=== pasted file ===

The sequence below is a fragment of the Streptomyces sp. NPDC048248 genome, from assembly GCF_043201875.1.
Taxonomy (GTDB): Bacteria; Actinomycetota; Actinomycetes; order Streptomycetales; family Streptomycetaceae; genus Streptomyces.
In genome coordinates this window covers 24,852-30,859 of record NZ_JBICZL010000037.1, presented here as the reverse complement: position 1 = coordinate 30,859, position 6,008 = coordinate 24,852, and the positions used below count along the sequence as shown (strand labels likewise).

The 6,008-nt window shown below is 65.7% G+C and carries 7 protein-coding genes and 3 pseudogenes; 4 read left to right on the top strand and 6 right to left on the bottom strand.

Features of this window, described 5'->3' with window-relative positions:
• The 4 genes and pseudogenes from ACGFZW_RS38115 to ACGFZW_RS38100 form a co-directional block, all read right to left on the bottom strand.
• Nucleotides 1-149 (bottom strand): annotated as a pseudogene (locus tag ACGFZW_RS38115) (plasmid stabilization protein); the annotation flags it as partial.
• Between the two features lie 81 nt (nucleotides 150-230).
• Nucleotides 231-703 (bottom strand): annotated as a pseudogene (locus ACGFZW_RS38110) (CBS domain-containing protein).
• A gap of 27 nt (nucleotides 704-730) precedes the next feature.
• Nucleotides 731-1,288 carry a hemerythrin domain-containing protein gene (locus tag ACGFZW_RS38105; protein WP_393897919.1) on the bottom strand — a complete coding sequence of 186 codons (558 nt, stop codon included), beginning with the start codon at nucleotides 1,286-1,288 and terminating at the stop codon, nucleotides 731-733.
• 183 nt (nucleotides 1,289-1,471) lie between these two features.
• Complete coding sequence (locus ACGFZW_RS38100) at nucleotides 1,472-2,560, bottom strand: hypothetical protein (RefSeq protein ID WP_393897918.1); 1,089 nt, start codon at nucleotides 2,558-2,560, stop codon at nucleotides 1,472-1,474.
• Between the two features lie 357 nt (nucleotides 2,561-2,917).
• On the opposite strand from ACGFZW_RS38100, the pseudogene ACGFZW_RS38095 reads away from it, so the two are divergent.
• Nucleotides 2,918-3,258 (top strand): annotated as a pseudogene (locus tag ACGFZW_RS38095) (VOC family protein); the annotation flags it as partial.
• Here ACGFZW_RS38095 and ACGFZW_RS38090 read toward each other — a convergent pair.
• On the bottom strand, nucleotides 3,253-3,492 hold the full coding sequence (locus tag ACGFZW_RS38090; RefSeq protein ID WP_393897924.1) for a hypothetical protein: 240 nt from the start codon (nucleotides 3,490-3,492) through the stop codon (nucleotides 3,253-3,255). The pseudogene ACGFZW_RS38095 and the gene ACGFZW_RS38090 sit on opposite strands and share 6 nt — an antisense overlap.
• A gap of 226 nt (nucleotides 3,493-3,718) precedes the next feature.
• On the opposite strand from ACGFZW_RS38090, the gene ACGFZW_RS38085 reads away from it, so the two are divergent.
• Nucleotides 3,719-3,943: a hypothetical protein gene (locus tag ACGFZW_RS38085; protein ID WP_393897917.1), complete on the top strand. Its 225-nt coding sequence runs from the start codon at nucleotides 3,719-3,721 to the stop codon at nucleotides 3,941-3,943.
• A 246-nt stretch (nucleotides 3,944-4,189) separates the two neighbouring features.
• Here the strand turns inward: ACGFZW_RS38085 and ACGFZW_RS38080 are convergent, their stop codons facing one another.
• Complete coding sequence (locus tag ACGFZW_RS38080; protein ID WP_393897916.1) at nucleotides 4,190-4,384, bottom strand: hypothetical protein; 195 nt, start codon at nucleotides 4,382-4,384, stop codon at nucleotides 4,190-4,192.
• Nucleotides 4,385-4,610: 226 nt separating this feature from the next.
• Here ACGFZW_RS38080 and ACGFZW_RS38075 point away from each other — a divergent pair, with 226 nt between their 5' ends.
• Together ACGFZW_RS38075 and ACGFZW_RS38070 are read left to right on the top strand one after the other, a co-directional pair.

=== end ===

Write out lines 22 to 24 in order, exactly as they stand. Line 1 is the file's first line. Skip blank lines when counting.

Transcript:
• A 246-nt stretch (nucleotides 3,944-4,189) separates the two neighbouring features.
• Here the strand turns inward: ACGFZW_RS38085 and ACGFZW_RS38080 are convergent, their stop codons facing one another.
• Complete coding sequence (locus tag ACGFZW_RS38080; protein ID WP_393897916.1) at nucleotides 4,190-4,384, bottom strand: hypothetical protein; 195 nt, start codon at nucleotides 4,382-4,384, stop codon at nucleotides 4,190-4,192.